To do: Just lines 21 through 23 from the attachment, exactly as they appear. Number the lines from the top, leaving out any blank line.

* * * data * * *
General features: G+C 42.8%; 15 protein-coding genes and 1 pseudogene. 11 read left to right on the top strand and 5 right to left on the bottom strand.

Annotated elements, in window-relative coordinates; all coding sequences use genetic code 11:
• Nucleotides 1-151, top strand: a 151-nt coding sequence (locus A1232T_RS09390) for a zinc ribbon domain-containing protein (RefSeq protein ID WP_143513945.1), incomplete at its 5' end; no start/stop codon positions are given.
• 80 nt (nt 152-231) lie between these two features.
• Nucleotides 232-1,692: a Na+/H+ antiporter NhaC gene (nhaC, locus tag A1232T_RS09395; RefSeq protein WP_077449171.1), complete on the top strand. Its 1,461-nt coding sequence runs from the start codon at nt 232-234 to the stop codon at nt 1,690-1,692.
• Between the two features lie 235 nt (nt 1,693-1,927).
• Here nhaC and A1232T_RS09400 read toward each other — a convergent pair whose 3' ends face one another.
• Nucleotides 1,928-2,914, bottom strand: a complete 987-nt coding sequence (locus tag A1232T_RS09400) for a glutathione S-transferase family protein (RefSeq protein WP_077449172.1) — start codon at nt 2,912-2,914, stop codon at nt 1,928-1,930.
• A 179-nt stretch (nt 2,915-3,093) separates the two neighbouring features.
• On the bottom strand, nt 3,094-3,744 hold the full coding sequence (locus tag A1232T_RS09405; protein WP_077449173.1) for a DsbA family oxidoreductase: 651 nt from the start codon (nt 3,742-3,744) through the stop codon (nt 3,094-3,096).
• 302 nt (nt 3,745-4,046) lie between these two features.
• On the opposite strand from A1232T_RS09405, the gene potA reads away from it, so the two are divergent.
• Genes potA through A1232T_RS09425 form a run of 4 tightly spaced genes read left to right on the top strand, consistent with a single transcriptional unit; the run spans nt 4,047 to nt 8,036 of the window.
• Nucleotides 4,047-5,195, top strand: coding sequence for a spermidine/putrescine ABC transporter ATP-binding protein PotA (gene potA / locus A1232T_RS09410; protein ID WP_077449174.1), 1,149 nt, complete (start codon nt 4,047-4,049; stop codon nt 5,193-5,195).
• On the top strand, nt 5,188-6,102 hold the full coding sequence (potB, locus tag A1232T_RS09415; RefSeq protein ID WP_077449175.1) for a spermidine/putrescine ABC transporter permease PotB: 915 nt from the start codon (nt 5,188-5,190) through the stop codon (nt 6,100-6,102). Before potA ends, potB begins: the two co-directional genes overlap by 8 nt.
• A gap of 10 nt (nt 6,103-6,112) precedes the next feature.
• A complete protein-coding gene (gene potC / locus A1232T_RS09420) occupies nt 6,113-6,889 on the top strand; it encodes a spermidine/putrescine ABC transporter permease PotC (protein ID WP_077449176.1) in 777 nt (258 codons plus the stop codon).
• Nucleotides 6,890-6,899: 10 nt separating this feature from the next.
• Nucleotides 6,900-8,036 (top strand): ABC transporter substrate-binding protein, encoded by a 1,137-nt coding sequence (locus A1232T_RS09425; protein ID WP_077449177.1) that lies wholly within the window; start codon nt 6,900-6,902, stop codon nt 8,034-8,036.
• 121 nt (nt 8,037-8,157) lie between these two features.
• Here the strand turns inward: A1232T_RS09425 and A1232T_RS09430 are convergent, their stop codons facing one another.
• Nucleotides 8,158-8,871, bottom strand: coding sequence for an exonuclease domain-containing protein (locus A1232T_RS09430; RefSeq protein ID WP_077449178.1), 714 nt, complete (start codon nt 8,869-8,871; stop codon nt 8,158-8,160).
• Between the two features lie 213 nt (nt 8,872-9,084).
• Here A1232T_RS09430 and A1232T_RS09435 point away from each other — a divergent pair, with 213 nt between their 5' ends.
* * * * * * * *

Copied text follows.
• Here the strand turns inward: A1232T_RS09425 and A1232T_RS09430 are convergent, their stop codons facing one another.
• Nucleotides 8,158-8,871, bottom strand: coding sequence for an exonuclease domain-containing protein (locus A1232T_RS09430; RefSeq protein ID WP_077449178.1), 714 nt, complete (start codon nt 8,869-8,871; stop codon nt 8,158-8,160).
• Between the two features lie 213 nt (nt 8,872-9,084).